His eyes didn't go off of Hiamovi, who was reflecting the sun off of his dagger, which looked like it was made out of rock. "Emily, you're not going." He said, but his voice caught on the last word.

The shaman put his fingers together, laced like thread. "It is okay, Papa."

Papa turned his body sharply to the shaman. "My name is not Papa, it is Henry. And it's not okay. Some savages came, saying that we were on their lands..."

The shaman shook his head, and for the first time I realized that he had crow-black hair, which were tied into several braids down his back. "We never said you were on our land. It is no one's land, and that is the reason you must learn that it is not your land, either."

I hugged Papa. "If I do not go with them, they will kill you. They won't shed any blood if I go with them. They're peaceful, Papa. They always welcome newcomers." I cast my glance to the dozen Indians. "Well, I guess we just put our land on the wrong place."

Papa's shoulders slunk, and I knew he figured out that there was no loophole. I had to go. So he pushed me aside and went up to the shaman, so close that only inches were apart from each of their faces. "You better take care of my daughter, or I swear I will get men down their with guns."

The shaman held out his hand, and Papa reluctantly took it. I heard Grace shout in the background, but all of my senses were focused on their two hands, opposite worlds meeting for an agreement that no other settler would no about. My siblings stayed quiet, but I wasn't sure they knew what was happening.

I guess it was better that way.

So, the shaman carefully took my shoulder, like he was picking a flower, and I had just enough time to say goodbye before I was surrounded by Indian people, being lead down the hill, where I never imagined going.

What just happened? I asked myself. Almost ten minutes ago, I was sleeping soundly, expecting a nice breakfast to be awaiting me. And now, I was being lead down the hill into unkown territory towards an Indian camp.

It could have been worse. The Cheyenne were known for being somewhat good Indians. Or, at least, that's what Clark's journals told of these Plain Indians. I sighed. They probably lived outside of these woods, which were not all that big. Maybe a few acres at best. So these people must live somewhere near the borders of it.

My head hurt. I was confused. Even the sky spun around me, and a couple times I was almost knocked to the ground by my own dizziness. I already missed Papa and Grace. I wished one of them could have come along with me, to supervise. That that was a far fetched dream. They were up the hill, and I was down.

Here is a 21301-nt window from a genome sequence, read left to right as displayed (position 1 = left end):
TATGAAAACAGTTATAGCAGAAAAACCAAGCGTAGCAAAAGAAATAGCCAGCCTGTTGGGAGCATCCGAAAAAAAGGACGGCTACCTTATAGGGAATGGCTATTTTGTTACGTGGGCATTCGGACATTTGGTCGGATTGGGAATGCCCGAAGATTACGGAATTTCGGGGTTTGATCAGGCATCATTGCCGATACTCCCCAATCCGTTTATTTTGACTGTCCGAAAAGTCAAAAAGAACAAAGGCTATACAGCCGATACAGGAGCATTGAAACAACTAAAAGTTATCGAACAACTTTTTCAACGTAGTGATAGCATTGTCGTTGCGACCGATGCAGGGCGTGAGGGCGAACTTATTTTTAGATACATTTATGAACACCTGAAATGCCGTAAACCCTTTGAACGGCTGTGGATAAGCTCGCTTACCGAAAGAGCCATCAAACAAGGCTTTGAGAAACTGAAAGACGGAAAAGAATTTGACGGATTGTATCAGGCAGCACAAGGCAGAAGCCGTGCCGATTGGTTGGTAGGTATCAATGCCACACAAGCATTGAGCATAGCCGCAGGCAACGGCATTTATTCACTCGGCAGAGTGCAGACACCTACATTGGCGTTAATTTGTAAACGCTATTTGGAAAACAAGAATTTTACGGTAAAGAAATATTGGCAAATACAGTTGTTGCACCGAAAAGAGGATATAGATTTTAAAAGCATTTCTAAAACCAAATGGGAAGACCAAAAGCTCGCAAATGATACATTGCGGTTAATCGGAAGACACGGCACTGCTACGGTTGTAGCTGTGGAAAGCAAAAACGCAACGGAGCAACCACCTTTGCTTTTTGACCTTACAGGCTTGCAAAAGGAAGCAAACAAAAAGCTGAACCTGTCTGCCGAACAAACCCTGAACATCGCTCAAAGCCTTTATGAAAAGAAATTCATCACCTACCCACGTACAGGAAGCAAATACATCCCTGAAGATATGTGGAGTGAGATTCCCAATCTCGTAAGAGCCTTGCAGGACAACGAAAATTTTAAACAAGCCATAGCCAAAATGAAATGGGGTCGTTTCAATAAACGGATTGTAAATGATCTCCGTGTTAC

Going down, down.

My feet couldn't stop. If they did, I might get stabbed in the back by Haimovi's dagger, which was resting at the middle of my spine.

The Indians chatted. It killed me not knowing what they were saying.

Splashing. The creek must have found it's way back to me.

Steps.

Footsteps.

Why were their so many footsteps?

Where were mine? They were hidden by long grass, threatening to hide a rattlesnake under every blade.

Bugs flew over me. Where was I?

The shaman fell to my side, obviously feeling my distress. "I am sorry about shortness of time." He said. I didn't understand what he meant, at first, but then I realized he meant short notice. I had no short notice.

"That's quite alright, shaman."

The shaman laughed. "You can call me Motavato for now on, "ka'ėškone."

I could feel my face contort at the word. "What does that mean, Motavato?" My voice shook, but I did my best to cover it.

Motavato laughed with lightness to it. It reminded me of Papa's laugh. "It means child, Emily."

We walked in silence for a while, and I was worried he would leave me because I had nothing to say. But he seemed to enjoy the silence I had while everyone else shrieked and hollered in joy. Motavato seemed like a fatherly figure. Every Indian gave him space to walk, and never gave him dirty looks.

I tilted my head. "You must teach me the ways of the Cheyenne, Motavato."

He nodded, his dry lips pursing. "Yes, ka'ėškone, I think that would be good. For two moons, I must teach the ways of the world, not just our accustoms. "

 I nodded, my stomach suddenly feeling queasy. I suddenly wished I hadn't agreed to this. That we could have figured something else out, or I could have distracted the Indians long enough for Papa to grab his rifle and just--

No. I had to do this. Within that short amount of time, something flicked inside of me, like a candle being lit. It just felt right to tell Papa I would be okay with the Cheyenne. That, out of all the Indians that inhabit these parts of the Louisiana Purchase, the Cheyenne were probably our best bet. And who knows--maybe these people will give us peace after these two months went by.

It was still early in the morning, and the mourning doves had just came out to sing sad songs. I tried my best to ignore them, but they kept on singing. It was just about to start to annoy me when Motavato put his hands up in the air and closed his eyes, breathing deeply.

"This," He said, almost just a breath, "Is why the world is precious." He opened his eyes and nodded my way.

Not being able to think of anything to say back, I just smiled and pretended to be interested in the birds. But all they sang was sadness. I wondered what my family was doing, now that I had been officially held hostage.

Maybe Papa was continuing on the cabin. Perhaps Grace was bringing out the seeds that must be grown in May, with Mallary and Elizabeth's help. I bet Wendy was still minding her own business, in a world that I wished I could have been a part of. And Joey, of course, was doing whatever Papa was doing.

The mourning doves stopped abruptly, and it cleared my mind. I couldn't think too much of them. 

Only two months. 

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